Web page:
Greater Montréal: Best student city in the Americas

December 18, 2015

According to the QS Best Student Cities 2016 index, Montréal now ranks 1st in the Americas and 7th worldwide among the best urban destinations for international students. For the first time ever, Montréal beat Boston, grabbing the top spot as the best student city in North America. Greater Montréal retains a strong position among the world’s best cities for students along with other world-class cities such as Paris, Tokyo, Boston and London.

Excellent performance in all five categories

The QS Best Student Cities index ranks each city based on a range of indicators grouped into five categories. Greater Montréal scored very well in each of them compared to other cities in the Americas:

  • Desirability: Greater Montréal ranks 10th in the world (3rd in North America) in this category, which considers criteria such as cost of living, safety, pollution and corruption.
  • Student mix: Greater Montréal ranks 3rd in the world (1st in the Americas). This category looks at the student make-up of each city, tolerance and inclusion, and the proportion of local and international students. The more international students, the higher the score.
  • Employer activity: Thanks to its university research investments and the reputation of its researchers, Greater Montréal now ranks 27th in the world (1st in Canada). This category, based on QS’s graduate employer survey, provides an indication of which cities are most highly regarded by employers.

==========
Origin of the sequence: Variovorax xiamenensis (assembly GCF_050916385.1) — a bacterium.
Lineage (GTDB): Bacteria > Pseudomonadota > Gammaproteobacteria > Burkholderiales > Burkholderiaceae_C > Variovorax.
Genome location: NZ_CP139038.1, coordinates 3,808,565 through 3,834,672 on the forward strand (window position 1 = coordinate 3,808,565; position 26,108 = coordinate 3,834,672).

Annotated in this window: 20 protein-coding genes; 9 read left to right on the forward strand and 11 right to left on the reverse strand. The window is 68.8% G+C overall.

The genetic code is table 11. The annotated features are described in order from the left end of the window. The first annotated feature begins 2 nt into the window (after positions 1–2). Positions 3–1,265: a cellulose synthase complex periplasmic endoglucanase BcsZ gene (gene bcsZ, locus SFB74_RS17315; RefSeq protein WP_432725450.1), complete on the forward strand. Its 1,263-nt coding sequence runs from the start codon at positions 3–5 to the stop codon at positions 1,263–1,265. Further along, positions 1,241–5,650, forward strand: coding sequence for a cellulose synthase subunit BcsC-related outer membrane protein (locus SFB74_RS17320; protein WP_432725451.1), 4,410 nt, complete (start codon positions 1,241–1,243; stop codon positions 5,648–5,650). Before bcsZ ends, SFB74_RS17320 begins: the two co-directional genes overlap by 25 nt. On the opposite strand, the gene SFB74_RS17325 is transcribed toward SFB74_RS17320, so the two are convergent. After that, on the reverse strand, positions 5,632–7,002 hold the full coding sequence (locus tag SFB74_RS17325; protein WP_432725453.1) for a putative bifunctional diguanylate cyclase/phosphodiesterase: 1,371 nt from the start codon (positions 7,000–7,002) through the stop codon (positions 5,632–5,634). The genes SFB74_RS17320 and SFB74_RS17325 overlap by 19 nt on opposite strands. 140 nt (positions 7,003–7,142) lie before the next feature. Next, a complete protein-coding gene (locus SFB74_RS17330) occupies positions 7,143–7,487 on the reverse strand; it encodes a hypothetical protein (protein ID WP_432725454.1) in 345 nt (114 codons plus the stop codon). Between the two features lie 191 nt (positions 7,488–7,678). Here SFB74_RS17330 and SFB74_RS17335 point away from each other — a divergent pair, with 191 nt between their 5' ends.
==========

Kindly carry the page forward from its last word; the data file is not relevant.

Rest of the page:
• Affordability: Even though it ranks 28th worldwide, behind emerging Asian and European cities, Greater Montréal is still the most affordable region for students in the Americas.
  • University rankings: Based on the collective performance of all universities in the region, Greater Montréal’s university ecosystem ranks 18th in the world (1st in Canada).

Increasingly fierce international competition

In addition to being recognized as the best student city in the Americas, Greater Montréal is also the best city in the world for foreign students, according to China’s Bank of Communications Sea Turtle Index 2013. Current success, however, is no guarantee of future performance. Competition is heating up as Asian and European cities are rapidly emerging as global university hubs. Given that trend, it is now more important than ever that we focus on helping our universities thrive.

That means providing them with more funding for operations and research and working on attracting and retaining international students in Greater Montréal. Doing so would ensure that Greater Montréal’s reputation as a world-class university hub keeps growing despite increasingly fierce global competition.

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